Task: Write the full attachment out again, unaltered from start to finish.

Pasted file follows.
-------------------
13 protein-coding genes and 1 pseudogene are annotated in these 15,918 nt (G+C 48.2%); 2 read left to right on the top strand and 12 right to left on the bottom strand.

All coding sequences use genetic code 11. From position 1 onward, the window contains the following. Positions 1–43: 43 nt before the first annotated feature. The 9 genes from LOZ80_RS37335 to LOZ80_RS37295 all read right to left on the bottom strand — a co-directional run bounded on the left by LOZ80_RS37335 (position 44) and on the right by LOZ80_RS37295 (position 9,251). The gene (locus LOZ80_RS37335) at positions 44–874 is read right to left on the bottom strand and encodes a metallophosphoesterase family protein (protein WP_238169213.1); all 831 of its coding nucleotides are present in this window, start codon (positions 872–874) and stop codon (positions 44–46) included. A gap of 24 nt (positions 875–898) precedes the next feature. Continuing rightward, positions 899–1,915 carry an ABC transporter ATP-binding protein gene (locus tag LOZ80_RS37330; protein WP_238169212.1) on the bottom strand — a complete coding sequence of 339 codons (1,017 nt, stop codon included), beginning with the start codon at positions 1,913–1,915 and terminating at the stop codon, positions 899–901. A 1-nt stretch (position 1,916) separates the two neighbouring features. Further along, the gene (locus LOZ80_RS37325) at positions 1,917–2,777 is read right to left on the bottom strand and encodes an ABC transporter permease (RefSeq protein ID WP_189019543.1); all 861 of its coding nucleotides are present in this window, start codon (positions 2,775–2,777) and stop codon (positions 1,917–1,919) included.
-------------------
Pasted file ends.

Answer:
13 protein-coding genes and 1 pseudogene are annotated in these 15,918 nt (G+C 48.2%); 2 read left to right on the top strand and 12 right to left on the bottom strand.

All coding sequences use genetic code 11. From position 1 onward, the window contains the following. Positions 1–43: 43 nt before the first annotated feature. The 9 genes from LOZ80_RS37335 to LOZ80_RS37295 all read right to left on the bottom strand — a co-directional run bounded on the left by LOZ80_RS37335 (position 44) and on the right by LOZ80_RS37295 (position 9,251). The gene (locus LOZ80_RS37335) at positions 44–874 is read right to left on the bottom strand and encodes a metallophosphoesterase family protein (protein WP_238169213.1); all 831 of its coding nucleotides are present in this window, start codon (positions 872–874) and stop codon (positions 44–46) included. A gap of 24 nt (positions 875–898) precedes the next feature. Continuing rightward, positions 899–1,915 carry an ABC transporter ATP-binding protein gene (locus tag LOZ80_RS37330; protein WP_238169212.1) on the bottom strand — a complete coding sequence of 339 codons (1,017 nt, stop codon included), beginning with the start codon at positions 1,913–1,915 and terminating at the stop codon, positions 899–901. A 1-nt stretch (position 1,916) separates the two neighbouring features. Further along, the gene (locus LOZ80_RS37325) at positions 1,917–2,777 is read right to left on the bottom strand and encodes an ABC transporter permease (RefSeq protein ID WP_189019543.1); all 861 of its coding nucleotides are present in this window, start codon (positions 2,775–2,777) and stop codon (positions 1,917–1,919) included.